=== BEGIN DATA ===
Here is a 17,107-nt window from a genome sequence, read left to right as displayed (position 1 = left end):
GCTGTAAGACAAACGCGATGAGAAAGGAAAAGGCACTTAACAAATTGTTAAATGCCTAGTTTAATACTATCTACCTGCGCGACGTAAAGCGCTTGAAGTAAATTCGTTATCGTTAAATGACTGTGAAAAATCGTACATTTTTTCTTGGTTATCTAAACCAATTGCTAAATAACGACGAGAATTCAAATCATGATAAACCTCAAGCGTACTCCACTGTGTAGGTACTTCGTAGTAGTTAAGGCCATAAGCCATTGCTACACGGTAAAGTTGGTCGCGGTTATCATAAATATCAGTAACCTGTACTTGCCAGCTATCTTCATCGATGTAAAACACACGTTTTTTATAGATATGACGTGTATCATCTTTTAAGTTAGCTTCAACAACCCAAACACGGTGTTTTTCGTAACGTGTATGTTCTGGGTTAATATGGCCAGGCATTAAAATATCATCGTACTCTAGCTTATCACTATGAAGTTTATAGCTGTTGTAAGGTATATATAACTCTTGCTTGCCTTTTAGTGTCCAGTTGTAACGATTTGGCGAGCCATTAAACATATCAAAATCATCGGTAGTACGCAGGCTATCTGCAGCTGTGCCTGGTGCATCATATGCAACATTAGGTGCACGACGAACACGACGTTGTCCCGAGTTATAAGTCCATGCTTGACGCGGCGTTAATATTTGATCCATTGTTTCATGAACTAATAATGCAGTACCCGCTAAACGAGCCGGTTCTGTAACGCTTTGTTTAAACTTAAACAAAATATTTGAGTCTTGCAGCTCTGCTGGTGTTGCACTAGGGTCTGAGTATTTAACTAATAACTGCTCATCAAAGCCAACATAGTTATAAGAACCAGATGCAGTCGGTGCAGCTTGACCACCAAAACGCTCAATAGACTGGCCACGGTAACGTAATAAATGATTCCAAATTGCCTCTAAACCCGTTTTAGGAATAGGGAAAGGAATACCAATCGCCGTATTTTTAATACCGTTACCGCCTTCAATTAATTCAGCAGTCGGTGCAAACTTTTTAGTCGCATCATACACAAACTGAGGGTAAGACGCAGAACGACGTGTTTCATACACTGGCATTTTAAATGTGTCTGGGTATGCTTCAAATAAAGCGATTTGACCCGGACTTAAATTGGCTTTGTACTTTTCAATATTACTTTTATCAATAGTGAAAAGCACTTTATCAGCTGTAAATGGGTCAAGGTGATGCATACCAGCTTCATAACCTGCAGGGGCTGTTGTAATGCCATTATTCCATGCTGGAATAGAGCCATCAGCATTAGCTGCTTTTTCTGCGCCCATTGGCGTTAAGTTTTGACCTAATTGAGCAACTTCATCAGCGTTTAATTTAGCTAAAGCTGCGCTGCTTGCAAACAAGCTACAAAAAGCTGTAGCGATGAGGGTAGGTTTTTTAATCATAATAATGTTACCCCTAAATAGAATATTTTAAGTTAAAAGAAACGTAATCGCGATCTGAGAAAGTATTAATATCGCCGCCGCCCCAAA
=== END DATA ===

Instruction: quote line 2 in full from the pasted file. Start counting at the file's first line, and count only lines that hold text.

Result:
GCTGTAAGACAAACGCGATGAGAAAGGAAAAGGCACTTAACAAATTGTTAAATGCCTAGTTTAATACTATCTACCTGCGCGACGTAAAGCGCTTGAAGTAAATTCGTTATCGTTAAATGACTGTGAAAAATCGTACATTTTTTCTTGGTTATCTAAACCAATTGCTAAATAACGACGAGAATTCAAATCATGATAAACCTCAAGCGTACTCCACTGTGTAGGTACTTCGTAGTAGTTAAGGCCATAAGCCATTGCTACACGGTAAAGTTGGTCGCGGTTATCATAAATATCAGTAACCTGTACTTGCCAGCTATCTTCATCGATGTAAAACACACGTTTTTTATAGATATGACGTGTATCATCTTTTAAGTTAGCTTCAACAACCCAAACACGGTGTTTTTCGTAACGTGTATGTTCTGGGTTAATATGGCCAGGCATTAAAATATCATCGTACTCTAGCTTATCACTATGAAGTTTATAGCTGTTGTAAGGTATATATAACTCTTGCTTGCCTTTTAGTGTCCAGTTGTAACGATTTGGCGAGCCATTAAACATATCAAAATCATCGGTAGTACGCAGGCTATCTGCAGCTGTGCCTGGTGCATCATATGCAACATTAGGTGCACGACGAACACGACGTTGTCCCGAGTTATAAGTCCATGCTTGACGCGGCGTTAATATTTGATCCATTGTTTCATGAACTAATAATGCAGTACCCGCTAAACGAGCCGGTTCTGTAACGCTTTGTTTAAACTTAAACAAAATATTTGAGTCTTGCAGCTCTGCTGGTGTTGCACTAGGGTCTGAGTATTTAACTAATAACTGCTCATCAAAGCCAACATAGTTATAAGAACCAGATGCAGTCGGTGCAGCTTGACCACCAAAACGCTCAATAGACTGGCCACGGTAACGTAATAAATGATTCCAAATTGCCTCTAAACCCGTTTTAGGAATAGGGAAAGGAATACCAATCGCCGTATTTTTAATACCGTTACCGCCTTCAATTAATTCAGCAGTCGGTGCAAACTTTTTAGTCGCATCATACACAAACTGAGGGTAAGACGCAGAACGACGTGTTTCATACACTGGCATTTTAAATGTGTCTGGGTATGCTTCAAATAAAGCGATTTGACCCGGACTTAAATTGGCTTTGTACTTTTCAATATTACTTTTATCAATAGTGAAAAGCACTTTATCAGCTGTAAATGGGTCAAGGTGATGCATACCAGCTTCATAACCTGCAGGGGCTGTTGTAATGCCATTATTCCATGCTGGAATAGAGCCATCAGCATTAGCTGCTTTTTCTGCGCCCATTGGCGTTAAGTTTTGACCTAATTGAGCAACTTCATCAGCGTTTAATTTAGCTAAAGCTGCGCTGCTTGCAAACAAGCTACAAAAAGCTGTAGCGATGAGGGTAGGTTTTTTAATCATAATAATGTTACCCCTAAATAGAATATTTTAAGTTAAAAGAAACGTAATCGCGATCTGAGAAAGTATTAATATCGCCGCCGCCCCAAA